A few years ago I was walking downtown to an outdoor concert by a local blues band. As I got closer, the sound of an upright bass wafted through the sultry evening air. I picked up my pace, eager to see who was playing such a great sounding doghouse.
Imagine my surprise when I arrived and didn’t see the big girl, but instead an electric bass played very convincingly. How can you do that? I suggest three ways that combine for a total effect.
Way #1: Think Fake!
The first key to faux upright is to think upright. If you’re already an upright bass player, you have a leg up on the whole deal. But if not, listen to some recordings of upright bass and you’ll notice:
1. Fewer notes are used to get the job done.
2. Each note carries more meaning when it’s played on upright.
3. Notes bloom from a slower, rounder attack.
4. Once a note sounds, it fades away more quickly than on an electric bass.
With these four elements of the upright sound in mind, you’re ready for Way #2.
Way #2: Play Fake!
Both left- and right-hand playing technique can help you fake that upright sound. For the right hand, you have two choices: palm muting or playing close to the neck. Palm muting produces a round attack with a darker tone, with quick decay… great for slower tunes or ones based mostly on quarter notes. Your mental image of the upright sound will be helpful in fine-tuning your sound.
The technique for palm muting involves resting the heel of your palm gently on the strings close to the bridge while plucking the strings with the fat part of your thumb. Both the amount of pressure on top of the strings and where you rest your hand make a difference, too. Experiment a bit until you find what you’re after.
Playing closer to the neck—or even over the fingerboard—can produce a different sound from your usual two-finger technique. If you play fingerstyle funk, you pluck closer to the bridge for a bright sound with a nice bite to it. Going the other way produces a rounder attack and a deeper sound. Be sure not to pluck the strings too hard when you try this. Combine this trick with a bit of help from your left hand to control a note’s duration. To do this, damp the note after the initial attack by raising your finger off the fingerboard.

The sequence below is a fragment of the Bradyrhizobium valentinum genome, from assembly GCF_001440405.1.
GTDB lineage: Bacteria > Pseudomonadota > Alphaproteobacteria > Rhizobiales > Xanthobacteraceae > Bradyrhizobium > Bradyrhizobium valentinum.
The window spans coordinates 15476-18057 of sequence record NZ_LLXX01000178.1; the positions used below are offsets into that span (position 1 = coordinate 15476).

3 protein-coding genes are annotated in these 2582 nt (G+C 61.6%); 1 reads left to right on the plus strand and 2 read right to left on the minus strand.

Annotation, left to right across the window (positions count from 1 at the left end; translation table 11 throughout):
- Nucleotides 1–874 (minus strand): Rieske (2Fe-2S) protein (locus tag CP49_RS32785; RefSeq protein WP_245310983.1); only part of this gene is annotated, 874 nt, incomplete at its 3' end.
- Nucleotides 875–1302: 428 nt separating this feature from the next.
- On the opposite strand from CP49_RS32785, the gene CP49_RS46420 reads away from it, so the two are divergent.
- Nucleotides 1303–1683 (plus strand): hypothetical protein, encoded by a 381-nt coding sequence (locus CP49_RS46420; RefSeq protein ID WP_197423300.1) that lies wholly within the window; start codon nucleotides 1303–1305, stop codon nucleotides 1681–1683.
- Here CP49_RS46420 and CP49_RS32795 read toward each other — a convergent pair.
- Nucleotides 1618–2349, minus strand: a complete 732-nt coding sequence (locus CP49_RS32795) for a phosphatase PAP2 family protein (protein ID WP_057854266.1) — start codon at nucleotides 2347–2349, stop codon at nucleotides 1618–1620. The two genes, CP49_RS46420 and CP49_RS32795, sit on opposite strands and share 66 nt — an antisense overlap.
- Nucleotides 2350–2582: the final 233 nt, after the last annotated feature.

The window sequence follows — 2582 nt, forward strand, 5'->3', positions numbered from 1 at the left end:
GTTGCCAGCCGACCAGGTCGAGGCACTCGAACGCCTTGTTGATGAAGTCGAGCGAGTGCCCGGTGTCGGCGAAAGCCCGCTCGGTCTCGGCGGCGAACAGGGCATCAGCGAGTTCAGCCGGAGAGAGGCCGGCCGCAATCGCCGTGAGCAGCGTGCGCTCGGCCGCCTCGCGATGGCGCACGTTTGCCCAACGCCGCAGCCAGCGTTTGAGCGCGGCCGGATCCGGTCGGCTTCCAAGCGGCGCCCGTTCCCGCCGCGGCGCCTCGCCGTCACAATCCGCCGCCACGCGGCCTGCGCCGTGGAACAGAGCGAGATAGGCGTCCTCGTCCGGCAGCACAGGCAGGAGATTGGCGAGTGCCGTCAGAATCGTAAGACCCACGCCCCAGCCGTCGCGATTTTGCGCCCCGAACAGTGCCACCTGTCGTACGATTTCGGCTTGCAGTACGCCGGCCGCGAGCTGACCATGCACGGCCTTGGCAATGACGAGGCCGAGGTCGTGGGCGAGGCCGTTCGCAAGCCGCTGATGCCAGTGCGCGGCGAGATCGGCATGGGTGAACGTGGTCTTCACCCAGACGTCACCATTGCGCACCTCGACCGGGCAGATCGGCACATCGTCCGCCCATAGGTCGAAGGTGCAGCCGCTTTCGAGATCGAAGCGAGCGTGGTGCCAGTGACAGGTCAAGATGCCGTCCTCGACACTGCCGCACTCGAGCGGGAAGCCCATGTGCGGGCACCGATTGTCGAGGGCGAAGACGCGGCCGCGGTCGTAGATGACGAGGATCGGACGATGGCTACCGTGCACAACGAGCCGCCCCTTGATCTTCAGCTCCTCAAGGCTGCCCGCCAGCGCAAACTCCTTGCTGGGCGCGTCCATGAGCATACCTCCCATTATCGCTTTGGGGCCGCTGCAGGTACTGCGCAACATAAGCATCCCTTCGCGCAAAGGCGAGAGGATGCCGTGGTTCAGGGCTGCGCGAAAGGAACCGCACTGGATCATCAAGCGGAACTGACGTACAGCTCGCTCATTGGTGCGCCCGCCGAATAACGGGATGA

One last technique trick is to play notes up higher on a fatter string. For example, play a B-flat on the sixth fret of the E string, instead of the first fret of the A string—you’ll have a fatter sound with more emphasis on the fundamental and less of the upper harmonics.
Way #3: Process the Fake!
Okay. You’ve seen how getting an upright sound out of a fretted electric bass comes from a combination of mindset and playing technique—that gets you eighty percent of the way to your goal. To push the fauxupright effect a bit further, do a little electronic tweaking of the sonic qualities. The most simple of these is to roll off the tone control of your electric bass at least half way to eliminate finger noise and high frequencies that give away your upright ruse.
You can enhance your EQ trickery at the amp by bumping the low mids (around 100 Hz) while reducing the upper mids (1kHz) and highs. You don’t need a huge fundamental, but the tone should be smooth and thick sounding. One last trick is to use a somewhat heavy dose of a limiter or compressor to knock down the front edge of the note and then let it swell up as it releases.
Off to the Woodshed!
So there you have it: three ways to fake a big, thumpy upright bass if the need arises. Now you just need some practice. Of course, if you’re trying to get a bowed sound or develop that growly, modern upright jazz style, these tips won’t get you there. And of the three ways, I’d have to say that the mental image of an upright bass is most crucial. If you have that part worked out, the playing technique will follow.
Dan is a professor by day and a bass player when the sun
goes down. He plays both electric and upright bass in
blues, jazz and pit setting.
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